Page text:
The Taliban is back in Afghanistan. With their signature brutality, sadism and hate for all others not like them.
Twenty years ago, the American state decided to make war on the people of Afghanistan in retaliation for the 9/11 bombings by Saudi and Pakistani terrorists. The world cheered as the Taliban that had ruled Afghanistan with brutality and sadism, fled. Twenty years later, the world looks on stunned, as the Taliban returned to Kabul, reimposing the brutality they were associated with. It seems that 20 years of bloodshed and trillions of dollars later, nothing has changed for the Afghan people, except that the Taliban has returned, with the international community’s acceptance.
Winners and losers
As in all other conflicts, there are winners and losers. The Afghan War that started in 2001, has finally ended 20 years later, with the United States running back home, leaving the Taliban as victors. And with the Taliban will return all the myriad terror groups that have wreaked havoc across the world, including the Al Qaeda. According to the United Nations, the Al Qaeda is not just back, it is also present in at least 15 provinces. Some of the most deadly terrorists in the world have won, by wearing down some of the most powerful armies in the world.
The biggest loser is the United States of America. An empire in decline since the end of the Vietnam War, the United States simply does not have the stomach to finish the wars it starts. Its misadventures in the name of democracy have left blighted nations and broken people, not just in its neighbourhood, but also ours. The hasty withdrawal from Afghanistan and the equally rapid advance of the Taliban has damaged American reputation, as well as the myth of American exceptionalism.
The United Kingdom – the other main player in this war – looks punier than it has ever done before. The decline of its empire began with Afghanistan, well over a century ago. And it seems that this war is the death knell of what remained of the nation’s stature. And, finally the EU, which seemed to have sleepwalked its way into Afghanistan, is still figuring out what its stance ought to be.
Apart from the Taliban, the Al Qaeda and other assorted terror groups, the winner is also Pakistan – the motherlode of terrorism in the modern age. Its support of extreme Islamist causes and groups derives out of its need for respect and validation as the leader of Islamists globally. It is likely that in the months ahead, Pakistan will start playing a larger role. It is back in the role that it occupied on the world stage before 2001 – as the gateway to Afghanistan.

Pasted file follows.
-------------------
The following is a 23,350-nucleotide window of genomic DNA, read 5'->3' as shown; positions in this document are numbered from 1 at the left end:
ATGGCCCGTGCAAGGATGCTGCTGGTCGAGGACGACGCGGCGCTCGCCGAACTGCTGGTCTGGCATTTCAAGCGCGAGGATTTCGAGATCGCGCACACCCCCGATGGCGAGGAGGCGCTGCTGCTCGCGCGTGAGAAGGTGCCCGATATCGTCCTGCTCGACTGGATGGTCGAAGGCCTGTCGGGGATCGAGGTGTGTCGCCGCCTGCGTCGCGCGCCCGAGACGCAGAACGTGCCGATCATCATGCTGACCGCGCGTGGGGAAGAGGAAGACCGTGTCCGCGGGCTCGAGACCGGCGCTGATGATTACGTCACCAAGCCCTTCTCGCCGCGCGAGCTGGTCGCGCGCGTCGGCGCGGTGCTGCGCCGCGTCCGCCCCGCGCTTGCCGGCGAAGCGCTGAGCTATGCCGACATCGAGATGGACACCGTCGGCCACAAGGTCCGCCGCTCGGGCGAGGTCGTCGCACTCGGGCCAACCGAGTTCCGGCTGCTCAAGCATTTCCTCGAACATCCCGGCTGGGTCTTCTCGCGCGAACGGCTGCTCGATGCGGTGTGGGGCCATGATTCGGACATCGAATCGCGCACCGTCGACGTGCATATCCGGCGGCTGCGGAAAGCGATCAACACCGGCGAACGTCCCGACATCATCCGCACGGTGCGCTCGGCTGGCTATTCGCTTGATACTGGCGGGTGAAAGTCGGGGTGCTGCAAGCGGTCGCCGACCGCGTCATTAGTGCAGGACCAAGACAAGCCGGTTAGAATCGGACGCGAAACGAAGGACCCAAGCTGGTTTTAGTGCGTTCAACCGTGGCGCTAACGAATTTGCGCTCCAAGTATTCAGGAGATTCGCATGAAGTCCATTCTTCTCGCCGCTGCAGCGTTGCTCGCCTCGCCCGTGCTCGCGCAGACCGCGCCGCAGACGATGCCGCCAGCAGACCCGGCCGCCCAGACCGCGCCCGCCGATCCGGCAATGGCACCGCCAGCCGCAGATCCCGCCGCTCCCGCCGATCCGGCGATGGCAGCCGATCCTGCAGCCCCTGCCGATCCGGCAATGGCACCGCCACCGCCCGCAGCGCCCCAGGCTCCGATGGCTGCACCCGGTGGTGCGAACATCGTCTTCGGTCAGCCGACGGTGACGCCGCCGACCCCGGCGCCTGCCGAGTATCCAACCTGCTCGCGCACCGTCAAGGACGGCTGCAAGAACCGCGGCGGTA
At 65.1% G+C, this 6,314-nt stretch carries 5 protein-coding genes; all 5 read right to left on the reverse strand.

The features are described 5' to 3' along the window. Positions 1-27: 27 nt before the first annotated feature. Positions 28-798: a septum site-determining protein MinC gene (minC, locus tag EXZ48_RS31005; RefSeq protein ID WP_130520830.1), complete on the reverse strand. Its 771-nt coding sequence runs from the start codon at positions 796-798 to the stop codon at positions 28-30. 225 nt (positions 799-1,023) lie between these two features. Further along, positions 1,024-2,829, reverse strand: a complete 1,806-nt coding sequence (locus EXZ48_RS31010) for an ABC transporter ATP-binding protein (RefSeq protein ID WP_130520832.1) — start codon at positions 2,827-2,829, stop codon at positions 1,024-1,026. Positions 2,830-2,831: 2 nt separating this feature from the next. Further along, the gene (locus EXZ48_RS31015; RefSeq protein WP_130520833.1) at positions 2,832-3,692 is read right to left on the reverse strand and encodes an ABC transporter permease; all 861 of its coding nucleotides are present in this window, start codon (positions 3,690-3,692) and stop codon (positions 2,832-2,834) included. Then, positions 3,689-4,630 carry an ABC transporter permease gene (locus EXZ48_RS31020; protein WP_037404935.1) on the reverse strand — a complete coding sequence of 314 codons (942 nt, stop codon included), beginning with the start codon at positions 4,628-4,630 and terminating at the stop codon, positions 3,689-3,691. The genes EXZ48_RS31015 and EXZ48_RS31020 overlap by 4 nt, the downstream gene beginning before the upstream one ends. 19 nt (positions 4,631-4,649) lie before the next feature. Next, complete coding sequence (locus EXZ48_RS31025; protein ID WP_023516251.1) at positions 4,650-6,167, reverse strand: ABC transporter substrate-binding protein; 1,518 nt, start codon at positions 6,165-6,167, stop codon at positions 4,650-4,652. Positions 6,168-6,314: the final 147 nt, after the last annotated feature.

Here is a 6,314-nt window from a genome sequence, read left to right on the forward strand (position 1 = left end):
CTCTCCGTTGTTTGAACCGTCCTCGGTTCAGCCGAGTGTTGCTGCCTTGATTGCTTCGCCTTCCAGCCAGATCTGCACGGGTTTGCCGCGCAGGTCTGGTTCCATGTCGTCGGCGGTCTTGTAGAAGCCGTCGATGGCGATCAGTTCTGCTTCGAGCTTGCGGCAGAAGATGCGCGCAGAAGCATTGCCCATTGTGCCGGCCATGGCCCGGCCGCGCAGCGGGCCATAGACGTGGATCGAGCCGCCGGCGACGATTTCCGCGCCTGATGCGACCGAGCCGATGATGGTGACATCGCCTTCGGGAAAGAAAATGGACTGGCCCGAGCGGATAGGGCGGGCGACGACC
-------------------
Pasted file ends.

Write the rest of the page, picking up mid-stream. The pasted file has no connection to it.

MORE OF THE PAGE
China may jump in
China is the other major winner. It is likely to fill the vacuum left by the unceremonious exit of the western powers. It is likely to pour billions of dollars into Afghanistan, strengthening both the Belt and Road Initiative, as well as use Afghan soil to build the oil pipeline from the Middle East, cutting out an expensive sea journey.
As far as India is concerned, this is a loss. India was heavily invested in the idea of an Afghanistan free of Islamist fundamentalism. It worked with the Western powers, and the civilian government of Afghanistan to see that come to pass. India was a major player in Afghanistan in the last two decades – helping rebuild the nation. We were involved in rebuilding infrastructure, education, training, and capacity-building. We built roads and dams, schools and hospitals, libraries and offices. We even built their new Parliament.
Setback for India
But in the new normal, it is unlikely that India will have any role to play in Afghanistan. The Taliban hates India and Indians on so many levels that it is going to be difficult, if not impossible, to do business with them. And India must now confront the idea of an entire western flank made up of nations and governments that acutely dislike us.
And finally, squashed between the winners and losers are the Afghan people, almost destined to relive their brutal and bloody history over and over again. As we see scenes of mothers handing over babies to departing western forces, we can get a sense of the future people expect. Most vulnerable are the women in Afghanistan. At best, the Taliban see them as furniture, with the rights of furniture. And at worst, as sex slaves bound to the men of Taliban, with only two functions – sex and procreation.
The United States and western powers have betrayed the Afghan people and left them at the mercy of a medieval, misogynistic, modernity-despising ragtag mob. These men aim to take the people of Afghanistan to the dark ages, powered by the armaments of the 21st century. And those who occupied Afghanistan for the last 20 years have not just allowed it, but enabled it.
The writer works at the intersection of digital content, technology and audiences. She is a writer, columnist, visiting faculty and filmmaker
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